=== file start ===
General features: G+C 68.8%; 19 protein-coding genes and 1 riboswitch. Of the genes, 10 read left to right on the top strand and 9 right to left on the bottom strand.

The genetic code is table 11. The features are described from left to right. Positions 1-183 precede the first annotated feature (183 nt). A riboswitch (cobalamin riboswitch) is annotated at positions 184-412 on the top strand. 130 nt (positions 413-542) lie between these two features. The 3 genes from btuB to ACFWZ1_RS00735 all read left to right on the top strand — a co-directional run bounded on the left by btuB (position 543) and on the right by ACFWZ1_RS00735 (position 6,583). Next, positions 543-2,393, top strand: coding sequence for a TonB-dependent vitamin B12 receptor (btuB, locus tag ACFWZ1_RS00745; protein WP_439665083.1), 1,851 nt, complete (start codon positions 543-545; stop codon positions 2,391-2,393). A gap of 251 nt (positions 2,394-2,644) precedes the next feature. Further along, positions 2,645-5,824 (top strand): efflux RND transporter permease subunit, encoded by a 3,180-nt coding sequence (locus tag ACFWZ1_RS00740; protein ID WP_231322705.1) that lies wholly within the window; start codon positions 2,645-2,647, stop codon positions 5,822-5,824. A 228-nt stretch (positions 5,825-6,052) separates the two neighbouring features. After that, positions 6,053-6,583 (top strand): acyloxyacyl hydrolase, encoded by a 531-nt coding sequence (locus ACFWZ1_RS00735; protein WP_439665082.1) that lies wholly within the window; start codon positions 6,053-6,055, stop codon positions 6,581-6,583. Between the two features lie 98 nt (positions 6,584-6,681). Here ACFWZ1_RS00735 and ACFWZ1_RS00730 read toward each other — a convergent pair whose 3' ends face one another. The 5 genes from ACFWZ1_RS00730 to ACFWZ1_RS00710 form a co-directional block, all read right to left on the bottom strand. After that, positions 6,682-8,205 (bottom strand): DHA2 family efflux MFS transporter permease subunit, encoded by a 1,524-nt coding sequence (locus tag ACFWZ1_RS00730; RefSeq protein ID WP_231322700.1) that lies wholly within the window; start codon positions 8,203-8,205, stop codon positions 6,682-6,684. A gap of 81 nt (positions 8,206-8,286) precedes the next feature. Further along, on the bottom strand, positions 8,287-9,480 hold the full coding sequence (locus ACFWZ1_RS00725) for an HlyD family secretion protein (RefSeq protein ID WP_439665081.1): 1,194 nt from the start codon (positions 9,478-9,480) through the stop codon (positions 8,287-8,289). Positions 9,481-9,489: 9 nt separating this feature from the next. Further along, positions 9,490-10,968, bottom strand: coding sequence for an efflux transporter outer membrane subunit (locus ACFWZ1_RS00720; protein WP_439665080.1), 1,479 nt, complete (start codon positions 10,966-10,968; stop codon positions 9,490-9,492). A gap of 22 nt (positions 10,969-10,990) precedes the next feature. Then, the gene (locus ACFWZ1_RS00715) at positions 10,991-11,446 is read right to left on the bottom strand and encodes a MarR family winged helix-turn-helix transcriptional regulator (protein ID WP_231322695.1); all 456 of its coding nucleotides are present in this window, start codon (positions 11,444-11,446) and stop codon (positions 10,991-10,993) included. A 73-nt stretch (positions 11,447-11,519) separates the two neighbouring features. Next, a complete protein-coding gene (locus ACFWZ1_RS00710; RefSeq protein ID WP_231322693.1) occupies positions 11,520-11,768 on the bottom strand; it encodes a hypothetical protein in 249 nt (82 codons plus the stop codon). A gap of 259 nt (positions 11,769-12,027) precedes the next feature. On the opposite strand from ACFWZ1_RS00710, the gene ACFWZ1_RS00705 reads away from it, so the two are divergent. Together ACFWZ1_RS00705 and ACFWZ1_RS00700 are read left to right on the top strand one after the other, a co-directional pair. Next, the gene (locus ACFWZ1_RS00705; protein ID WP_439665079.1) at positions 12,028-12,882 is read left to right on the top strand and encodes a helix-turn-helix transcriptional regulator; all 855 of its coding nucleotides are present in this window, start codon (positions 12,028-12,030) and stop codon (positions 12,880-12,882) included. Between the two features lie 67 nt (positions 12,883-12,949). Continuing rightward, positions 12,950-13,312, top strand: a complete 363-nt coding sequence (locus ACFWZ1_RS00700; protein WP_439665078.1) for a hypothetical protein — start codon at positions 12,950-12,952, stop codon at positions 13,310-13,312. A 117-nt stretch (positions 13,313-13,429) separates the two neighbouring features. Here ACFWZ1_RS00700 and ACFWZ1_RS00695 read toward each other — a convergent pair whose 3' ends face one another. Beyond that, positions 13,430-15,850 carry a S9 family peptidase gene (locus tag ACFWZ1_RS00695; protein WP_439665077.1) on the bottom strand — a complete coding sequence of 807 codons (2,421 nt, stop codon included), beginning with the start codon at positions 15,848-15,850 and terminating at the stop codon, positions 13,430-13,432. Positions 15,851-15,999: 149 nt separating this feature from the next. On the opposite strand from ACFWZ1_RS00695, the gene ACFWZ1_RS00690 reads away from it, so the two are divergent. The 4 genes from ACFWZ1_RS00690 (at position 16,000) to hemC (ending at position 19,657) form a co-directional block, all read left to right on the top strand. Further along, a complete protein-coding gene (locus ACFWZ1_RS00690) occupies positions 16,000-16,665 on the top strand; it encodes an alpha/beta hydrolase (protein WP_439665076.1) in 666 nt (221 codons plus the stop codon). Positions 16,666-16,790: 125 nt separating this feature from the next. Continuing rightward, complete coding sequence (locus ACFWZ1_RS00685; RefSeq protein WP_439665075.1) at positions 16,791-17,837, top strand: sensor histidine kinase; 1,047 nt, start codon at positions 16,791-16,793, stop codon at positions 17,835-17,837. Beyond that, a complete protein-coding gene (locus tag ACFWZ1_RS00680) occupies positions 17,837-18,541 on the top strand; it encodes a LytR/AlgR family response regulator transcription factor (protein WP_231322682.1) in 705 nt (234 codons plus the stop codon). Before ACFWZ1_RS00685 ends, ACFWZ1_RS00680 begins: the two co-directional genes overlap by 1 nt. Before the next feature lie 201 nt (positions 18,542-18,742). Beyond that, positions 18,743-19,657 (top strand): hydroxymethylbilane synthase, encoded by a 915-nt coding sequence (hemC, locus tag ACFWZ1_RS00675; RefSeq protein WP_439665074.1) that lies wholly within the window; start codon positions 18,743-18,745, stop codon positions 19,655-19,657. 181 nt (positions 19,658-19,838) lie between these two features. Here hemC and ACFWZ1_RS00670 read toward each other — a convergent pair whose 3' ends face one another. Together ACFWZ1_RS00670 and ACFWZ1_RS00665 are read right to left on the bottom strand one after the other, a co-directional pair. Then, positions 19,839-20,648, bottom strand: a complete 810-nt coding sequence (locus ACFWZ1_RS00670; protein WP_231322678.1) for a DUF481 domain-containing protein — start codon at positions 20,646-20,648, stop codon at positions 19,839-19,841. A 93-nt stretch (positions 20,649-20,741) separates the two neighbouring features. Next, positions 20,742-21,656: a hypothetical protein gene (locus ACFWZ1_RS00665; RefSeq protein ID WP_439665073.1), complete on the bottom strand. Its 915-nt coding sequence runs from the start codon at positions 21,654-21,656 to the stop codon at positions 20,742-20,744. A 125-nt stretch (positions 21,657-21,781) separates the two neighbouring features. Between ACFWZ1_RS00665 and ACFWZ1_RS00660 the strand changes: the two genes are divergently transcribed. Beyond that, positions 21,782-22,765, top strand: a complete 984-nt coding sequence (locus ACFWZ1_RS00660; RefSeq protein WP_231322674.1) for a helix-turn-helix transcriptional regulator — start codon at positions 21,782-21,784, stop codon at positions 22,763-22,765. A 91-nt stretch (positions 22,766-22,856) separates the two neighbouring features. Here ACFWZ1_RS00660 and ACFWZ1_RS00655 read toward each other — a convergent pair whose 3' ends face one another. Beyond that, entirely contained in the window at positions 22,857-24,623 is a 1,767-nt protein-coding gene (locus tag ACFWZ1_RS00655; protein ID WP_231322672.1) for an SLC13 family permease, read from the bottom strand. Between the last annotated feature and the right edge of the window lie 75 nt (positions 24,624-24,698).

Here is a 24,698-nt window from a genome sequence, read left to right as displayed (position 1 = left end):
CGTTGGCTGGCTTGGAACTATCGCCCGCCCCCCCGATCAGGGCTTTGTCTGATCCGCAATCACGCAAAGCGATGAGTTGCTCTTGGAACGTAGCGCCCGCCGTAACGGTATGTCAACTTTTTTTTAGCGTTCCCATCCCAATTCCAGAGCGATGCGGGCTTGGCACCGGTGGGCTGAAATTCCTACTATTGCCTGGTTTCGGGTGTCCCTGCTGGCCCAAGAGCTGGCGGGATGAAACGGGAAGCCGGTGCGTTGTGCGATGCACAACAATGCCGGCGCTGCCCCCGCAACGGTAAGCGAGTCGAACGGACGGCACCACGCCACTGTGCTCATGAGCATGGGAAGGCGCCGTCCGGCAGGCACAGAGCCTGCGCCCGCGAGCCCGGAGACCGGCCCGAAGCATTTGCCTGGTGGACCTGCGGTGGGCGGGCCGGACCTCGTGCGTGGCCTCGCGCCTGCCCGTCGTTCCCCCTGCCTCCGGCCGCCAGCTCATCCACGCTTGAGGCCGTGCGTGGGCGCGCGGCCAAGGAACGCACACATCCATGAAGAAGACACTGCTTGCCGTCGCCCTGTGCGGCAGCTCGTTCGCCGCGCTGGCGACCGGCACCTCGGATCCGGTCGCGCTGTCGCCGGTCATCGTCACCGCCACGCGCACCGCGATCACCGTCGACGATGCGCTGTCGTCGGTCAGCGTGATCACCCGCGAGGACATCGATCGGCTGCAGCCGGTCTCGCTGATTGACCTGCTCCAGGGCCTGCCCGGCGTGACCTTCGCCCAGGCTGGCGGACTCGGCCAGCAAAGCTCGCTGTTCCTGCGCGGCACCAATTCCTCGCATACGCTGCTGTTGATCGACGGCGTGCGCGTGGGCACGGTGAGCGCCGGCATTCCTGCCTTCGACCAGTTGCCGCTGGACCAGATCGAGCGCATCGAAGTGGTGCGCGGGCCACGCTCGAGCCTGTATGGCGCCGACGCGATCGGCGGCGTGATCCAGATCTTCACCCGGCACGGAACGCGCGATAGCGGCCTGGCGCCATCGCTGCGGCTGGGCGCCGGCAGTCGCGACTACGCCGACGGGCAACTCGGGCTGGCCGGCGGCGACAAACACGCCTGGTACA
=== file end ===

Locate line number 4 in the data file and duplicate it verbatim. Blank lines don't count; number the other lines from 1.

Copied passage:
CGTTGGCTGGCTTGGAACTATCGCCCGCCCCCCCGATCAGGGCTTTGTCTGATCCGCAATCACGCAAAGCGATGAGTTGCTCTTGGAACGTAGCGCCCGCCGTAACGGTATGTCAACTTTTTTTTAGCGTTCCCATCCCAATTCCAGAGCGATGCGGGCTTGGCACCGGTGGGCTGAAATTCCTACTATTGCCTGGTTTCGGGTGTCCCTGCTGGCCCAAGAGCTGGCGGGATGAAACGGGAAGCCGGTGCGTTGTGCGATGCACAACAATGCCGGCGCTGCCCCCGCAACGGTAAGCGAGTCGAACGGACGGCACCACGCCACTGTGCTCATGAGCATGGGAAGGCGCCGTCCGGCAGGCACAGAGCCTGCGCCCGCGAGCCCGGAGACCGGCCCGAAGCATTTGCCTGGTGGACCTGCGGTGGGCGGGCCGGACCTCGTGCGTGGCCTCGCGCCTGCCCGTCGTTCCCCCTGCCTCCGGCCGCCAGCTCATCCACGCTTGAGGCCGTGCGTGGGCGCGCGGCCAAGGAACGCACACATCCATGAAGAAGACACTGCTTGCCGTCGCCCTGTGCGGCAGCTCGTTCGCCGCGCTGGCGACCGGCACCTCGGATCCGGTCGCGCTGTCGCCGGTCATCGTCACCGCCACGCGCACCGCGATCACCGTCGACGATGCGCTGTCGTCGGTCAGCGTGATCACCCGCGAGGACATCGATCGGCTGCAGCCGGTCTCGCTGATTGACCTGCTCCAGGGCCTGCCCGGCGTGACCTTCGCCCAGGCTGGCGGACTCGGCCAGCAAAGCTCGCTGTTCCTGCGCGGCACCAATTCCTCGCATACGCTGCTGTTGATCGACGGCGTGCGCGTGGGCACGGTGAGCGCCGGCATTCCTGCCTTCGACCAGTTGCCGCTGGACCAGATCGAGCGCATCGAAGTGGTGCGCGGGCCACGCTCGAGCCTGTATGGCGCCGACGCGATCGGCGGCGTGATCCAGATCTTCACCCGGCACGGAACGCGCGATAGCGGCCTGGCGCCATCGCTGCGGCTGGGCGCCGGCAGTCGCGACTACGCCGACGGGCAACTCGGGCTGGCCGGCGGCGACAAACACGCCTGGTACA